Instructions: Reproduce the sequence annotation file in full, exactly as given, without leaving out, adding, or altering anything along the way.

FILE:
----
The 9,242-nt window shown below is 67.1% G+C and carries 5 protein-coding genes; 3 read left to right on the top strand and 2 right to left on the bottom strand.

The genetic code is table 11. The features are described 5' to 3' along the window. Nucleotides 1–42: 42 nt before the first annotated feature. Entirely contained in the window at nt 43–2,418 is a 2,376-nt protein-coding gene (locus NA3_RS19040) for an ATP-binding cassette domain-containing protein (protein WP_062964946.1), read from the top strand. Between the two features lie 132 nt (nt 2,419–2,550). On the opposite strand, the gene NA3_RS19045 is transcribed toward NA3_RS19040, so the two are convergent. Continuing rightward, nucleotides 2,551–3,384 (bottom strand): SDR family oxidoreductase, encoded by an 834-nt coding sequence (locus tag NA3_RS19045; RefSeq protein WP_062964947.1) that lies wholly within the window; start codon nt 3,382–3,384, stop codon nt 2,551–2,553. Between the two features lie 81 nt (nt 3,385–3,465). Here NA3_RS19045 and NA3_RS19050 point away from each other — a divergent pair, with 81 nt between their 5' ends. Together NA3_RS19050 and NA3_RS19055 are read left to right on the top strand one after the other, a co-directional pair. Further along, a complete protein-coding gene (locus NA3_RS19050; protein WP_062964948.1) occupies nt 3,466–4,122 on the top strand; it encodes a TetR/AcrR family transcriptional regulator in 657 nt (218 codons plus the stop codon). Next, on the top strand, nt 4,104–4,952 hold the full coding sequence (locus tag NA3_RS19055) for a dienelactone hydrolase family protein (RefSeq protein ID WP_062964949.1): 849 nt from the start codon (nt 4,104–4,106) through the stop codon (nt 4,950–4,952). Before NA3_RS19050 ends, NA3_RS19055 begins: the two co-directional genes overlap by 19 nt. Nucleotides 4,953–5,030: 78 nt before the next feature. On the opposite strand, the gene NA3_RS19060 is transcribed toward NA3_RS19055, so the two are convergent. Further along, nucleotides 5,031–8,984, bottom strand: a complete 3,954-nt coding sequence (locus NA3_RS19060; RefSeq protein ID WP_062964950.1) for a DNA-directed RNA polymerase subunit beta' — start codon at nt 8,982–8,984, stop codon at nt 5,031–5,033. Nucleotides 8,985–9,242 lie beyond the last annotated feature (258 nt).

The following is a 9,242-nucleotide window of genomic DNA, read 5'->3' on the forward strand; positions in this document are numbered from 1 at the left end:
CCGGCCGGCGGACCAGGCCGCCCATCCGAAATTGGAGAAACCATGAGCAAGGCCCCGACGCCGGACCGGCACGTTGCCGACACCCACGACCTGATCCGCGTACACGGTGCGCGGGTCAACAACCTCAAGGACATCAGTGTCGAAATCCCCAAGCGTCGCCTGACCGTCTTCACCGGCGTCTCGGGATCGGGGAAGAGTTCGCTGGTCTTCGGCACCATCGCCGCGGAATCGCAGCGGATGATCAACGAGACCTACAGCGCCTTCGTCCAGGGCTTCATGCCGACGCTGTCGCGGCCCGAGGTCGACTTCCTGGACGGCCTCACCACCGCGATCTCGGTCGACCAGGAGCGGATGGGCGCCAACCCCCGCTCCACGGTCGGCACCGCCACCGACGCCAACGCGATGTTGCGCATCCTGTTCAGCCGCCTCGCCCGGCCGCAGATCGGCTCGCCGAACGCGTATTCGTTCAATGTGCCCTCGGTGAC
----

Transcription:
The 9,242-nt window shown below is 67.1% G+C and carries 5 protein-coding genes; 3 read left to right on the top strand and 2 right to left on the bottom strand.

The genetic code is table 11. The features are described 5' to 3' along the window. Nucleotides 1–42: 42 nt before the first annotated feature. Entirely contained in the window at nt 43–2,418 is a 2,376-nt protein-coding gene (locus NA3_RS19040) for an ATP-binding cassette domain-containing protein (protein WP_062964946.1), read from the top strand. Between the two features lie 132 nt (nt 2,419–2,550). On the opposite strand, the gene NA3_RS19045 is transcribed toward NA3_RS19040, so the two are convergent. Continuing rightward, nucleotides 2,551–3,384 (bottom strand): SDR family oxidoreductase, encoded by an 834-nt coding sequence (locus tag NA3_RS19045; RefSeq protein WP_062964947.1) that lies wholly within the window; start codon nt 3,382–3,384, stop codon nt 2,551–2,553. Between the two features lie 81 nt (nt 3,385–3,465). Here NA3_RS19045 and NA3_RS19050 point away from each other — a divergent pair, with 81 nt between their 5' ends. Together NA3_RS19050 and NA3_RS19055 are read left to right on the top strand one after the other, a co-directional pair. Further along, a complete protein-coding gene (locus NA3_RS19050; protein WP_062964948.1) occupies nt 3,466–4,122 on the top strand; it encodes a TetR/AcrR family transcriptional regulator in 657 nt (218 codons plus the stop codon). Next, on the top strand, nt 4,104–4,952 hold the full coding sequence (locus tag NA3_RS19055) for a dienelactone hydrolase family protein (RefSeq protein ID WP_062964949.1): 849 nt from the start codon (nt 4,104–4,106) through the stop codon (nt 4,950–4,952). Before NA3_RS19050 ends, NA3_RS19055 begins: the two co-directional genes overlap by 19 nt. Nucleotides 4,953–5,030: 78 nt before the next feature. On the opposite strand, the gene NA3_RS19060 is transcribed toward NA3_RS19055, so the two are convergent. Further along, nucleotides 5,031–8,984, bottom strand: a complete 3,954-nt coding sequence (locus NA3_RS19060; RefSeq protein ID WP_062964950.1) for a DNA-directed RNA polymerase subunit beta' — start codon at nt 8,982–8,984, stop codon at nt 5,031–5,033. Nucleotides 8,985–9,242 lie beyond the last annotated feature (258 nt).

The following is a 9,242-nucleotide window of genomic DNA, read 5'->3' on the forward strand; positions in this document are numbered from 1 at the left end:
CCGGCCGGCGGACCAGGCCGCCCATCCGAAATTGGAGAAACCATGAGCAAGGCCCCGACGCCGGACCGGCACGTTGCCGACACCCACGACCTGATCCGCGTACACGGTGCGCGGGTCAACAACCTCAAGGACATCAGTGTCGAAATCCCCAAGCGTCGCCTGACCGTCTTCACCGGCGTCTCGGGATCGGGGAAGAGTTCGCTGGTCTTCGGCACCATCGCCGCGGAATCGCAGCGGATGATCAACGAGACCTACAGCGCCTTCGTCCAGGGCTTCATGCCGACGCTGTCGCGGCCCGAGGTCGACTTCCTGGACGGCCTCACCACCGCGATCTCGGTCGACCAGGAGCGGATGGGCGCCAACCCCCGCTCCACGGTCGGCACCGCCACCGACGCCAACGCGATGTTGCGCATCCTGTTCAGCCGCCTCGCCCGGCCGCAGATCGGCTCGCCGAACGCGTATTCGTTCAATGTGCCCTCGGTGAC